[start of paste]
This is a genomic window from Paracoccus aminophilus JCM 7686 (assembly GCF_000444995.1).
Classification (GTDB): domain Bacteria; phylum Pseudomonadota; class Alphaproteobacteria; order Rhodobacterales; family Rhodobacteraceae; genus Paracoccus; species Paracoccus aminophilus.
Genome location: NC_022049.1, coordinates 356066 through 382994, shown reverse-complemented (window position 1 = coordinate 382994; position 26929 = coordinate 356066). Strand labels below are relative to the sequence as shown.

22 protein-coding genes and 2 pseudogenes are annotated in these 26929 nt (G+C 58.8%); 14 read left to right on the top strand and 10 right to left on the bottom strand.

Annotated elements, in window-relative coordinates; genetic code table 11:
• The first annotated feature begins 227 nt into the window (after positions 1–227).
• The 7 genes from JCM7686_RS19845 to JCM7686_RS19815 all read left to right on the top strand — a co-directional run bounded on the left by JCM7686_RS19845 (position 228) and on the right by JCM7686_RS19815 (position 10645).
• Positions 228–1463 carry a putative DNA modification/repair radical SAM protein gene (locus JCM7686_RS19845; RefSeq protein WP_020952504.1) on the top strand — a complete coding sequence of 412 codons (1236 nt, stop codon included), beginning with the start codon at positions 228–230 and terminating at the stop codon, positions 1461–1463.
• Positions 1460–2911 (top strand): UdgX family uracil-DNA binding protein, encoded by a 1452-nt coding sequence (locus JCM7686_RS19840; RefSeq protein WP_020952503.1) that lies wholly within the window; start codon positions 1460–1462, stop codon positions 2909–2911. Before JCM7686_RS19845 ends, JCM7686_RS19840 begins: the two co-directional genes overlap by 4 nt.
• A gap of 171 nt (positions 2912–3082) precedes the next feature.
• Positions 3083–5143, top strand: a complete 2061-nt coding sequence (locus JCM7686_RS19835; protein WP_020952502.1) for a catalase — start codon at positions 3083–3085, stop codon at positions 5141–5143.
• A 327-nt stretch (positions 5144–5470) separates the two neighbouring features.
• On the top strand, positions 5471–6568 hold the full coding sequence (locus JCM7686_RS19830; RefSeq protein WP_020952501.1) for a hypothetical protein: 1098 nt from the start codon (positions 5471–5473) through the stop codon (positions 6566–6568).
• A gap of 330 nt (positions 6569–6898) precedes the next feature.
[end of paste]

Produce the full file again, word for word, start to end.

This is a genomic window from Paracoccus aminophilus JCM 7686 (assembly GCF_000444995.1).
Classification (GTDB): domain Bacteria; phylum Pseudomonadota; class Alphaproteobacteria; order Rhodobacterales; family Rhodobacteraceae; genus Paracoccus; species Paracoccus aminophilus.
Genome location: NC_022049.1, coordinates 356066 through 382994, shown reverse-complemented (window position 1 = coordinate 382994; position 26929 = coordinate 356066). Strand labels below are relative to the sequence as shown.

22 protein-coding genes and 2 pseudogenes are annotated in these 26929 nt (G+C 58.8%); 14 read left to right on the top strand and 10 right to left on the bottom strand.

Annotated elements, in window-relative coordinates; genetic code table 11:
• The first annotated feature begins 227 nt into the window (after positions 1–227).
• The 7 genes from JCM7686_RS19845 to JCM7686_RS19815 all read left to right on the top strand — a co-directional run bounded on the left by JCM7686_RS19845 (position 228) and on the right by JCM7686_RS19815 (position 10645).
• Positions 228–1463 carry a putative DNA modification/repair radical SAM protein gene (locus JCM7686_RS19845; RefSeq protein WP_020952504.1) on the top strand — a complete coding sequence of 412 codons (1236 nt, stop codon included), beginning with the start codon at positions 228–230 and terminating at the stop codon, positions 1461–1463.
• Positions 1460–2911 (top strand): UdgX family uracil-DNA binding protein, encoded by a 1452-nt coding sequence (locus JCM7686_RS19840; RefSeq protein WP_020952503.1) that lies wholly within the window; start codon positions 1460–1462, stop codon positions 2909–2911. Before JCM7686_RS19845 ends, JCM7686_RS19840 begins: the two co-directional genes overlap by 4 nt.
• A gap of 171 nt (positions 2912–3082) precedes the next feature.
• Positions 3083–5143, top strand: a complete 2061-nt coding sequence (locus JCM7686_RS19835; protein WP_020952502.1) for a catalase — start codon at positions 3083–3085, stop codon at positions 5141–5143.
• A 327-nt stretch (positions 5144–5470) separates the two neighbouring features.
• On the top strand, positions 5471–6568 hold the full coding sequence (locus JCM7686_RS19830; RefSeq protein WP_020952501.1) for a hypothetical protein: 1098 nt from the start codon (positions 5471–5473) through the stop codon (positions 6566–6568).
• A gap of 330 nt (positions 6569–6898) precedes the next feature.